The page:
Nieman Foundation at Harvard
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A new proposed law would turn drone journalism into a swarm of lawsuits and make it easy to sue over news photography
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Stories on Reporting & Production

Imagine if a news photographer at a football game had to get permission from every single person in the stadium before taking a single shot — or else face hundreds of civil lawsuits. That’s what new model legislation wants to bring to public airspace.
News organizations’ audiences are increasingly moving from public social media to closed or semi-closed platforms like WhatsApp, Discord, and Facebook Groups. But there are still opportunities for good reporting on the communities we cover.
On average, they’re paying just under $80 per year. About 40 or so indie publishers with paid offerings are making what Substack calls “meaningful money.”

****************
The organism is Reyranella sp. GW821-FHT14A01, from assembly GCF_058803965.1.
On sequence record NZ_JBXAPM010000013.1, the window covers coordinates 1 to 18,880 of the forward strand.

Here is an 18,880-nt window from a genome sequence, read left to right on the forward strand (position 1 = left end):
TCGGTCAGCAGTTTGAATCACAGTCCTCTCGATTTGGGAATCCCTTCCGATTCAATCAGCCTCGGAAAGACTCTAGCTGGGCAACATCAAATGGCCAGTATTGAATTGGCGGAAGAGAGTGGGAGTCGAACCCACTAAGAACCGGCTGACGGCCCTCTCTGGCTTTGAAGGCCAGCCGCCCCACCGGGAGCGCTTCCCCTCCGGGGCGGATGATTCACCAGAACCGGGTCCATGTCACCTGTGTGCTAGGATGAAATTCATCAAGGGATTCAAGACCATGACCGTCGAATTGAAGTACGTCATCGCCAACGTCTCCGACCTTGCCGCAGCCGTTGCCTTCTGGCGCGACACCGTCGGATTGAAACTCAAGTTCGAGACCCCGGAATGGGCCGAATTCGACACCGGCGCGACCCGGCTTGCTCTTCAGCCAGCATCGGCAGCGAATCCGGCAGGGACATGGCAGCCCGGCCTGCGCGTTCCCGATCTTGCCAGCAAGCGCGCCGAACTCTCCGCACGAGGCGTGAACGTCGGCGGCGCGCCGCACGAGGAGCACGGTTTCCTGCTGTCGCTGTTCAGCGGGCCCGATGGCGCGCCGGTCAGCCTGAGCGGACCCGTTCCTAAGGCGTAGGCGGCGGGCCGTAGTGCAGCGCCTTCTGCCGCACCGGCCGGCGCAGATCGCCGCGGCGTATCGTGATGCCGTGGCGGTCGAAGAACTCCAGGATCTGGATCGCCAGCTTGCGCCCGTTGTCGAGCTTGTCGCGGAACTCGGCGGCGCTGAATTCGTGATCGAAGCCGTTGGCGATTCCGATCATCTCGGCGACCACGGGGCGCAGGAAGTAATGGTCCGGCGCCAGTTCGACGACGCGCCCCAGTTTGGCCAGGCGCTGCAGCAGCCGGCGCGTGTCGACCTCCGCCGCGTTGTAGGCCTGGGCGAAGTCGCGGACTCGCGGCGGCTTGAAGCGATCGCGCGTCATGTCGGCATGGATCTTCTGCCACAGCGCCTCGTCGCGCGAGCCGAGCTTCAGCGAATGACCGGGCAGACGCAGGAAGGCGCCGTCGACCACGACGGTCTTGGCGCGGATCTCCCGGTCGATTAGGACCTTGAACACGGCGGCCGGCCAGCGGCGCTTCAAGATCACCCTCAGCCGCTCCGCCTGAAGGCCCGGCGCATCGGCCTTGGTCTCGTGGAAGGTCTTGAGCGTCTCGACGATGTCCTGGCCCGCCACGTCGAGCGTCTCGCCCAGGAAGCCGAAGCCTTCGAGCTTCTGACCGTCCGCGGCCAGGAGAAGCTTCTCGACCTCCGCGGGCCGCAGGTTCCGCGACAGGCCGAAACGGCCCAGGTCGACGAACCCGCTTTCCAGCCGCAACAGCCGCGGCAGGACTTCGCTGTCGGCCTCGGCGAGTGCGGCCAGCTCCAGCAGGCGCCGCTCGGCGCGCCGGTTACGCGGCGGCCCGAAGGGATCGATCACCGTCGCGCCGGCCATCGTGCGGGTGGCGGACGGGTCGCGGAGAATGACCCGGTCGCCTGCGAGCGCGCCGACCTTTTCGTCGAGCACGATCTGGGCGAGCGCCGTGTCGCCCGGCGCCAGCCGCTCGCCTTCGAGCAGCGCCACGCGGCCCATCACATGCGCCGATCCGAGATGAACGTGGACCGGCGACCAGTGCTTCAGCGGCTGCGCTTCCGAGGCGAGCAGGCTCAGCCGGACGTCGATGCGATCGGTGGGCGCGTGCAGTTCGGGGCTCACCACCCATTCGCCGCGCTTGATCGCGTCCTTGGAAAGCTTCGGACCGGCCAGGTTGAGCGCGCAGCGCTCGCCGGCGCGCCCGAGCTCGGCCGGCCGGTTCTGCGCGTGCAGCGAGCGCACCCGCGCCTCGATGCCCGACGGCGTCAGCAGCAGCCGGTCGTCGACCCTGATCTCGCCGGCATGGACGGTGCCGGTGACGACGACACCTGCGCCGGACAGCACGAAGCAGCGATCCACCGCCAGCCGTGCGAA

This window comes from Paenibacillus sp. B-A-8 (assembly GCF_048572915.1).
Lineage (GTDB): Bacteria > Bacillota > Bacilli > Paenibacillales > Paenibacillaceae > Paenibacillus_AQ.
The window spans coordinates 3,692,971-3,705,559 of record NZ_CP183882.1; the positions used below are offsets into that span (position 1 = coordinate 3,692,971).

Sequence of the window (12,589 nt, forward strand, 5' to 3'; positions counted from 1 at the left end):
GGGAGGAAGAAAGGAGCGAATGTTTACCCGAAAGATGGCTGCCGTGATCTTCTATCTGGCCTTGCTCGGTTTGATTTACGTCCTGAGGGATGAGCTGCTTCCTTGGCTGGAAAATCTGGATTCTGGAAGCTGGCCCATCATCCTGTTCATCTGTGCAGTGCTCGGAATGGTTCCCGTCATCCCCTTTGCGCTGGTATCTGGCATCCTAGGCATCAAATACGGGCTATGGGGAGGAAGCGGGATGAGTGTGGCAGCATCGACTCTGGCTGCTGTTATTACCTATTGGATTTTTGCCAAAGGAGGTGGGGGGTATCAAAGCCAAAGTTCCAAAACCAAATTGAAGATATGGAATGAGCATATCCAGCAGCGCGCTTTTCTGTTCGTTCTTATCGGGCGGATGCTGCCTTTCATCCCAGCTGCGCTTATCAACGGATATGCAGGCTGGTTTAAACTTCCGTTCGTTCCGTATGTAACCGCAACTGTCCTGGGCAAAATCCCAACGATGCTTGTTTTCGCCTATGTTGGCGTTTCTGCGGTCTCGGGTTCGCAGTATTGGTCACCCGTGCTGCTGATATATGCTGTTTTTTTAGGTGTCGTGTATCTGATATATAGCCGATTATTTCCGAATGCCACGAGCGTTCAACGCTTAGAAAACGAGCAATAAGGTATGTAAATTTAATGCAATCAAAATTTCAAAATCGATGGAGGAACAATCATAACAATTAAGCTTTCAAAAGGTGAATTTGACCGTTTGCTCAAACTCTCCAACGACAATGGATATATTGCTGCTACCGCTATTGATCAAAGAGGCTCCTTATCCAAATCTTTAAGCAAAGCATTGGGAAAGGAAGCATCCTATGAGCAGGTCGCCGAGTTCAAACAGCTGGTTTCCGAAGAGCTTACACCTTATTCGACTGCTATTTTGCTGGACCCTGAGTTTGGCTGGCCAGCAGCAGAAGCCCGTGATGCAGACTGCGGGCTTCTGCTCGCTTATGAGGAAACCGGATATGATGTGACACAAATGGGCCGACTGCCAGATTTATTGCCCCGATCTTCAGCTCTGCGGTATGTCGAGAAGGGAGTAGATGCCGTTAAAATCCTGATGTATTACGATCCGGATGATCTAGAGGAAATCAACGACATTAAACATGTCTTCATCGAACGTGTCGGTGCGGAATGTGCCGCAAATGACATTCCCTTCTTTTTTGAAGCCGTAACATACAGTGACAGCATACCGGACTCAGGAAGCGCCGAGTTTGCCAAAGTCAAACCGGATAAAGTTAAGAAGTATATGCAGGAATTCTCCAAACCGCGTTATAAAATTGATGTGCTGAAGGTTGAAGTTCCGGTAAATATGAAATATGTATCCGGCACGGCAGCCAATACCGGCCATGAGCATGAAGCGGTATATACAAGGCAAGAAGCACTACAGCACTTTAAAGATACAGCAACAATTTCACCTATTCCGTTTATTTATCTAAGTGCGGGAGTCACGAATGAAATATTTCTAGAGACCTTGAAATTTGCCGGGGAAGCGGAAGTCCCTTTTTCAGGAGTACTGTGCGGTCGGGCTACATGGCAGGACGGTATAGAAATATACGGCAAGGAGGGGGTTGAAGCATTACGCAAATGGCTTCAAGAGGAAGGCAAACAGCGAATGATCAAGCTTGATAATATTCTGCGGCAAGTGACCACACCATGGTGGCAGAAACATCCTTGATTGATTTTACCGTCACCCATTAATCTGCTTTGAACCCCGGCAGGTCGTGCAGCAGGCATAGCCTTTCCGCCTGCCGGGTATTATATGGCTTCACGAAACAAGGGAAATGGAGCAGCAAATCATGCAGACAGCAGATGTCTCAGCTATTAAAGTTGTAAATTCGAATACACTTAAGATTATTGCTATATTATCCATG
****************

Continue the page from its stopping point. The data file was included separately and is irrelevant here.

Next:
“What I’m trying to figure out is, what are the proxies for deeper engagement — what are the proxies for repeated use and habituation in a place like this?…Readers are not going to read 100 Australia stories. So what’s the right mix?”
“This is the beginning of the reporting on this for our newsroom. We are being transparent about what we know and what we don’t know and what we need help with.”
“If we see press freedom not as heroic isolations — journalists breaking free to tell truths to the publics they imagine — but as a subtler system of separations and dependencies that make publics, then we might see each era’s types of press freedom as bellwethers for particular visions of the public.”
While more women are taking on leadership roles in radio and TV, fewer people of color are working in radio and TV is nowhere near representative.
The rebrand expands each issue from a summary of articles into a small book discussing the past, present, and future of a single technology.